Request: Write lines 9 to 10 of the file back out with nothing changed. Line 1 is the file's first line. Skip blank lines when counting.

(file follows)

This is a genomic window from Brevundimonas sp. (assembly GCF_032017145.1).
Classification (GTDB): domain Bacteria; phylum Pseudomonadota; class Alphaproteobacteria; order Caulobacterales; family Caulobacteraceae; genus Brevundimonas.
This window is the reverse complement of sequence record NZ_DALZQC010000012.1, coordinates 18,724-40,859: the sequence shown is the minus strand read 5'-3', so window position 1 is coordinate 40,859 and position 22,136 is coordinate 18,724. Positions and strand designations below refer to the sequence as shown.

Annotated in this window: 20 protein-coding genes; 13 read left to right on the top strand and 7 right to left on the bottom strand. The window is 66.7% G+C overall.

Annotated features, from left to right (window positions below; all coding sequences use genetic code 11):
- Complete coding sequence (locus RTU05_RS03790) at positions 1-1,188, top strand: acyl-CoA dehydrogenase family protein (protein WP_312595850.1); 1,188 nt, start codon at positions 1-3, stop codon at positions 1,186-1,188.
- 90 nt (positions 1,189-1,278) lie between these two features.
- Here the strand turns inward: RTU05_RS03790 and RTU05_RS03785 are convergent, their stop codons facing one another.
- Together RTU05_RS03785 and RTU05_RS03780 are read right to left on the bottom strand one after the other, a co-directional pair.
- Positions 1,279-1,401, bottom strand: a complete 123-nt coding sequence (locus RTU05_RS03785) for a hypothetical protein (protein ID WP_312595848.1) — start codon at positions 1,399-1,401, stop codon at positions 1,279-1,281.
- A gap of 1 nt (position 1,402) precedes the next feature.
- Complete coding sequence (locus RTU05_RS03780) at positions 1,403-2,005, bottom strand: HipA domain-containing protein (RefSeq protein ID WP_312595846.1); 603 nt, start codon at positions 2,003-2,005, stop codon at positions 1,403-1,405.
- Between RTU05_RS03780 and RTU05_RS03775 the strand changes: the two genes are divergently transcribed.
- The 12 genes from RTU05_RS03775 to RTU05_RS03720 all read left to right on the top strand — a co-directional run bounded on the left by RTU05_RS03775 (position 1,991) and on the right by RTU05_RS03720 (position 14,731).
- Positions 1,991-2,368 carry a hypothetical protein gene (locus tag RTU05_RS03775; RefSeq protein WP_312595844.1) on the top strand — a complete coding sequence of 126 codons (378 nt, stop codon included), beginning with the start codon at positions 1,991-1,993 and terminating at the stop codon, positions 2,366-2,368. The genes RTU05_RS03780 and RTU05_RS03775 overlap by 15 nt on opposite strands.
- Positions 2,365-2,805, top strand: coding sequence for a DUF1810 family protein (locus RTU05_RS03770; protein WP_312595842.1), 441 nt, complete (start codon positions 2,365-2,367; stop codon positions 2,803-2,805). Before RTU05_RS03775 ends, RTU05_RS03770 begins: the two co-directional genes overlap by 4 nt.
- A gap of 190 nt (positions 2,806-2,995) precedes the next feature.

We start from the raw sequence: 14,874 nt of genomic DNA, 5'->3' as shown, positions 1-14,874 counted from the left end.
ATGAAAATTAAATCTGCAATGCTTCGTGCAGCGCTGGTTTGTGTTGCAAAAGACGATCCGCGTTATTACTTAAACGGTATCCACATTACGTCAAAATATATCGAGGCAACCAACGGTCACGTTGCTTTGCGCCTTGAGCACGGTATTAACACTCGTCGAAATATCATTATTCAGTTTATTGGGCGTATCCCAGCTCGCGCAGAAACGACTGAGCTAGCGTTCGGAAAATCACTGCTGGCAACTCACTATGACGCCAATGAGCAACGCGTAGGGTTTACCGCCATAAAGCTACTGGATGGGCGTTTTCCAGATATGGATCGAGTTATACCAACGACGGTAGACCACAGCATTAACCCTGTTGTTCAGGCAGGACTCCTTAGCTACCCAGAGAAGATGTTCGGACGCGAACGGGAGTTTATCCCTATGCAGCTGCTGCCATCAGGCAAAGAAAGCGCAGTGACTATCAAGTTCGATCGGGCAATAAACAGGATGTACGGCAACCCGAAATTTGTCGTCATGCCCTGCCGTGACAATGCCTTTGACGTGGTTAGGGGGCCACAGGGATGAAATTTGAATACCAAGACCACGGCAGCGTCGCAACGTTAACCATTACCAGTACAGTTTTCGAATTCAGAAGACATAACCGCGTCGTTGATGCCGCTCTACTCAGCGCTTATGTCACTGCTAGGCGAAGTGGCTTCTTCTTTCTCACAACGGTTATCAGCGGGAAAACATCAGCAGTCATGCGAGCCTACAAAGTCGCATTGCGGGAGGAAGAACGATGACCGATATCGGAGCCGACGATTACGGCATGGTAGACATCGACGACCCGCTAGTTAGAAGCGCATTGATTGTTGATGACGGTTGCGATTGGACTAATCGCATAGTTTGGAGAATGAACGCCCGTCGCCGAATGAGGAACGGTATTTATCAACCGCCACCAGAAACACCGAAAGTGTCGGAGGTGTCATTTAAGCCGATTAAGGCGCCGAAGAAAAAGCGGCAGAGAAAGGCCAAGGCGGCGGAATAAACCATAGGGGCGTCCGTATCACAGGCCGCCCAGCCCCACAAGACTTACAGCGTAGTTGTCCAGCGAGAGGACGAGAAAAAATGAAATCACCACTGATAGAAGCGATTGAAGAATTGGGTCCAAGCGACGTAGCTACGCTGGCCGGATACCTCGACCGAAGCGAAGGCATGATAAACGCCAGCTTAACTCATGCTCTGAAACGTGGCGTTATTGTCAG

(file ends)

- Together RTU05_RS03785 and RTU05_RS03780 are read right to left on the bottom strand one after the other, a co-directional pair.
- Positions 1,279-1,401, bottom strand: a complete 123-nt coding sequence (locus RTU05_RS03785) for a hypothetical protein (protein ID WP_312595848.1) — start codon at positions 1,399-1,401, stop codon at positions 1,279-1,281.